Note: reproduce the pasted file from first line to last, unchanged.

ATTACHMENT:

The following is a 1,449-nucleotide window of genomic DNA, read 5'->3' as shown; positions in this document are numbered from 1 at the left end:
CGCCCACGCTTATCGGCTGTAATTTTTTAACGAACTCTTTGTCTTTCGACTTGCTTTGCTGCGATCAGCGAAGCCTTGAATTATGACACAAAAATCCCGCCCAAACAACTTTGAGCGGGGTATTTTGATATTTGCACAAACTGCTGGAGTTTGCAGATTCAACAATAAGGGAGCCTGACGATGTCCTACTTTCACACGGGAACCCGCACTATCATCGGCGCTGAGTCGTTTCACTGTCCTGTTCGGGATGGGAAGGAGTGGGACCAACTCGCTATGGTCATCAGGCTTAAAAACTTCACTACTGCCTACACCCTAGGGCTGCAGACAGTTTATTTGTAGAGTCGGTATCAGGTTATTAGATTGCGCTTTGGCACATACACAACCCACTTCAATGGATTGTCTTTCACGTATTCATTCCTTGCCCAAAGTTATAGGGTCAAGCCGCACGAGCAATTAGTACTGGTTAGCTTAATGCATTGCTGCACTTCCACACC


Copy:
The following is a 1,449-nucleotide window of genomic DNA, read 5'->3' as shown; positions in this document are numbered from 1 at the left end:
CGCCCACGCTTATCGGCTGTAATTTTTTAACGAACTCTTTGTCTTTCGACTTGCTTTGCTGCGATCAGCGAAGCCTTGAATTATGACACAAAAATCCCGCCCAAACAACTTTGAGCGGGGTATTTTGATATTTGCACAAACTGCTGGAGTTTGCAGATTCAACAATAAGGGAGCCTGACGATGTCCTACTTTCACACGGGAACCCGCACTATCATCGGCGCTGAGTCGTTTCACTGTCCTGTTCGGGATGGGAAGGAGTGGGACCAACTCGCTATGGTCATCAGGCTTAAAAACTTCACTACTGCCTACACCCTAGGGCTGCAGACAGTTTATTTGTAGAGTCGGTATCAGGTTATTAGATTGCGCTTTGGCACATACACAACCCACTTCAATGGATTGTCTTTCACGTATTCATTCCTTGCCCAAAGTTATAGGGTCAAGCCGCACGAGCAATTAGTACTGGTTAGCTTAATGCATTGCTGCACTTCCACACC